Suite au second et dernier échange d'apprentissage en GRCBC au Burkina Faso du 7 au 9 Août derniers, Ibra Cassis, Chargé de Communications chez ENDA Energie parmi les participants nous livre un témoignage de sa précieuse expérience.
There is no translation available.Architectonical barriers halve the chances of survival of people with disabilities and their assistants: some valuable lessons from a joint drill where ONG Inclusiva was tasked to observe and evaluate inclusion of people with disabilities in evacuation efforts.
There is no translation available.Levinia Francisco from the Center for Disaster Preparedness, Philippines, shares her highlights from her participation from the pre-conference (Day 0) and Day 1 of the 7th AMCDRR.
There is no translation available.Is it just rhetorics? wonders Farah Kabir, Chair of GNDR, on the repeated mentions by the political establishment at the 7th AMCDRR on the need for partnerships and working on an integrated manner. Ms Kabir praised the ability of civil society to coordinate and speak with one loud voice at the Conference.
There is no translation available.Olumide IDOWU, Co-Founder of Climate Wednesday and UNISDR Youth Champion for Africa advocates for sustainable education to learn how to manage waste and make a difference in our communities.
There is no translation available.
The World Humanitarian Summit (WHS) was meant to be about commitments. Two days of commitments to change the way we address humanitarian need. We were told strictly by UNOCHA that “The roundtables are not a time to discuss the issues”. A strange thing to be told when there are as many issues as there are in the humanitarian system. UNOCHA argued that the past two years of consultations was the chance to discuss the issues and now it was time to share solutions we each will be putting into practice.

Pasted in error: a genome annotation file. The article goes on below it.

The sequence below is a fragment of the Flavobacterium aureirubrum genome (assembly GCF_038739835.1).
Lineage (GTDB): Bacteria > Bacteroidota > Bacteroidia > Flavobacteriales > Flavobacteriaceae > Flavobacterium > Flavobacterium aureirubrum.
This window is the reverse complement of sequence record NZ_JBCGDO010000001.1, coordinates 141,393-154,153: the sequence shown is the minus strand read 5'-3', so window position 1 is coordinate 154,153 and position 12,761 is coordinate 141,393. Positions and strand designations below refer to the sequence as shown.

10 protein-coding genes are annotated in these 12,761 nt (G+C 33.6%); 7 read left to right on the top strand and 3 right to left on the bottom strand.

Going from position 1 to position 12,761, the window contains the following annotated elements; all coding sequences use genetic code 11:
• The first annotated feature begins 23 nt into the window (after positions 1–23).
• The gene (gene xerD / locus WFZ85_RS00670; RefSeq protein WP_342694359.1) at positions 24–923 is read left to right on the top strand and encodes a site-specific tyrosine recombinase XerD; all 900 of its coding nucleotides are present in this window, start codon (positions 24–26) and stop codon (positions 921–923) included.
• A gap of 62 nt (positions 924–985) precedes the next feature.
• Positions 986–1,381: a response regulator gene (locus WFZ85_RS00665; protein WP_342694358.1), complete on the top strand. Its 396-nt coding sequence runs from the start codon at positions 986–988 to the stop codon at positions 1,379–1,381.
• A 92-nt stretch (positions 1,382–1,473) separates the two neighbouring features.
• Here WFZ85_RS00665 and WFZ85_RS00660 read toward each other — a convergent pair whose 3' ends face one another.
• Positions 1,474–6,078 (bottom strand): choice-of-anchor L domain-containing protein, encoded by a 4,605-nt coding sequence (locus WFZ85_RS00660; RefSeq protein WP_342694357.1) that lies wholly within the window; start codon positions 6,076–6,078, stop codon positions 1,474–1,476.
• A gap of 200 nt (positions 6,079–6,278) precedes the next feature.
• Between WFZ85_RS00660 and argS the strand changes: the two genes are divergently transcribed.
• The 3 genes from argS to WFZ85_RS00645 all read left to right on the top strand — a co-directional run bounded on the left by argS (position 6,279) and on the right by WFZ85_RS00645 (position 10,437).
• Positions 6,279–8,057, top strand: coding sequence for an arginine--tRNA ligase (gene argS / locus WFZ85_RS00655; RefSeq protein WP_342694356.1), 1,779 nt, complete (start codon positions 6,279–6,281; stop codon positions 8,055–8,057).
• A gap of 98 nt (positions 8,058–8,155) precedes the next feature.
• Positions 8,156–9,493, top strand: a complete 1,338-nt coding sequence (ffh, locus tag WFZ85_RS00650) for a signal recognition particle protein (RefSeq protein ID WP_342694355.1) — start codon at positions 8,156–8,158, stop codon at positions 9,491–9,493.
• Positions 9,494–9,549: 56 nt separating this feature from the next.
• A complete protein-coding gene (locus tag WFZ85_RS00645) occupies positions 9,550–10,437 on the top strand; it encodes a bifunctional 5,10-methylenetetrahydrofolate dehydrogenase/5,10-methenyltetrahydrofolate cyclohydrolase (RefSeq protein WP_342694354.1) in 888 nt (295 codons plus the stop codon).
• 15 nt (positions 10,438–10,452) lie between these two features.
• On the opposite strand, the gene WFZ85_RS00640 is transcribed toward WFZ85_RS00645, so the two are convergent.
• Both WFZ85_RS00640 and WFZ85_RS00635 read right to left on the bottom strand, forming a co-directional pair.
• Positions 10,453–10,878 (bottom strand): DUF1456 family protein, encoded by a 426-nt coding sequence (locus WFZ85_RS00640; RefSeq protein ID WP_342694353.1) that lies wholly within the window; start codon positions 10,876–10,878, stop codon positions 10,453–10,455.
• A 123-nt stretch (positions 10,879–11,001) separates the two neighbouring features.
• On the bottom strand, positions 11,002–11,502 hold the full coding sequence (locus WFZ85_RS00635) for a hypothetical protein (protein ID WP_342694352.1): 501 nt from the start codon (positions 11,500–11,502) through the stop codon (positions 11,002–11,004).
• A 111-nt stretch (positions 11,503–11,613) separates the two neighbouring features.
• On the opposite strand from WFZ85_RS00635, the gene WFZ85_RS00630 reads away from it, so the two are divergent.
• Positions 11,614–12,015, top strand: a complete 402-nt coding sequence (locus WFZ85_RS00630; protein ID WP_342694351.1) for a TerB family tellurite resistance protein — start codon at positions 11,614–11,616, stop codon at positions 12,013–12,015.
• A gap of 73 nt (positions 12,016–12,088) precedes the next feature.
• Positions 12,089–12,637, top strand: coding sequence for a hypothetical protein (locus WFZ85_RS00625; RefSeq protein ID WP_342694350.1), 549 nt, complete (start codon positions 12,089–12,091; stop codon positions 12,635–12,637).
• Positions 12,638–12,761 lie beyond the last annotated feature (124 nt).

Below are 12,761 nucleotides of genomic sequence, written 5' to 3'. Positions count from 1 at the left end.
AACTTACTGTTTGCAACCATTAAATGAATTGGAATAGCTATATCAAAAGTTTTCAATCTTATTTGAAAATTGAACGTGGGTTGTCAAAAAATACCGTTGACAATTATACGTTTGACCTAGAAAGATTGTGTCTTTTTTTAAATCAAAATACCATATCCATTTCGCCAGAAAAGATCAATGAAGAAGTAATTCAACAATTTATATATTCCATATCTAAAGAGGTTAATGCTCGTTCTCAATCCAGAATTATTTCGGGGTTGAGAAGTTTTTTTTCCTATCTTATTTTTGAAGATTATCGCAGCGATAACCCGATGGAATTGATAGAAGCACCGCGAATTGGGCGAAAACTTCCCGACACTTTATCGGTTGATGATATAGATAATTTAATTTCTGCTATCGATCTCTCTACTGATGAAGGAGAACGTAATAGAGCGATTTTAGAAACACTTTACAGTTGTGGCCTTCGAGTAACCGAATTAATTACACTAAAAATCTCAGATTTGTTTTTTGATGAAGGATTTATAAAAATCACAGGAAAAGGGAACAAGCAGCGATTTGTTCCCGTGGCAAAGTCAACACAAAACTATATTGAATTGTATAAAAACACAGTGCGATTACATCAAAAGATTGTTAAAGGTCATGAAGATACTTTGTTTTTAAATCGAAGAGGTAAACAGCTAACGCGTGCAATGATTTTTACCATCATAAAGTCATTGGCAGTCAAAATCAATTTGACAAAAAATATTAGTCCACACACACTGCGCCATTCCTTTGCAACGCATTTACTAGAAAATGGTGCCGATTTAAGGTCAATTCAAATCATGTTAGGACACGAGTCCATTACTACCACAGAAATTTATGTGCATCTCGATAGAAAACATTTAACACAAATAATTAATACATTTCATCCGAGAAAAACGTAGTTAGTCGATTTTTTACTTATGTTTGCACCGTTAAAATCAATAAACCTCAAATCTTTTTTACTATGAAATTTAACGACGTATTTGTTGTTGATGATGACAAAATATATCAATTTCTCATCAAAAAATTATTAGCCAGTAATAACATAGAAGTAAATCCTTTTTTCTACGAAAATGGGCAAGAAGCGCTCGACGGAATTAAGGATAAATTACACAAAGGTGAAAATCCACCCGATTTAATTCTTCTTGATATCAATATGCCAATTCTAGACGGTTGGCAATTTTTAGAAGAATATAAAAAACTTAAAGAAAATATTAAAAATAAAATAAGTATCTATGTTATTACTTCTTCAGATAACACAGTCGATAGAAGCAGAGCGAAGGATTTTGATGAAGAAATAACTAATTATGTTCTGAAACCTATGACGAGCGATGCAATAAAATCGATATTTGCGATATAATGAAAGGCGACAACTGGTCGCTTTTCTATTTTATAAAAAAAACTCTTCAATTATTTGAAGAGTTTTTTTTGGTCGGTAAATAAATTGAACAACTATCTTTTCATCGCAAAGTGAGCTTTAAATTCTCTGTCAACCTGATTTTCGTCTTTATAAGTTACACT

So I was quite confused when after 45 minutes of listening to the WHS Roundtable on Political Leadership to Prevent and End Conflict I was yet to hear a single commitment. Instead I heard multiple variations of “We think preventing conflict is important” from member states. Well I think that goes without saying! But no one mentioned any concrete things that they would do towards that goal. In fact, many of the commitments discussed at the WHS were actually previously committed at the COP21, or simply things organisations had already been doing for years. For a Summit that was meant to “re-shape aid”, there were a surprising amount of commitments to business as usual. It could be argued that one exception is the Grand Bargain, an agreement which has taken some initial steps towards changing humanitarian funding practices, including ensuring that a proportion of funds goes to local actors. However, some argue it did not go far enough, and with only 15 donors and 15 humanitarian agencies negotiating and signing the agreement, many question how much it can achieve. You can read one perspective and a summary of the agreement here.
Like many UN Summits I have attended, it was the side events where I heard the most interesting discussions about change and opportunity. GNDR members CBM and Handicap International helped launch the Charter for Inclusion of Persons with Disabilities, with the aim to ensure persons with disabilities are systematically included in humanitarian decision making. GNDR members Japanese CSO Coalition for DRR, Act Alliance and Centre for Disaster Preparedness discussed what could be needed to create a global alliance that breeds innovation for humanitarian action.
Without any plan to monitor ‘commitments’ from the WHS, I guess we may never know if we have re-shaped aid or continued business as usual. However, whilst I think political leaders missed an important opportunity to lay down concrete ways they could more effectively alleviate need, I do think the issues important to local communities climbed higher on some people’s agendas.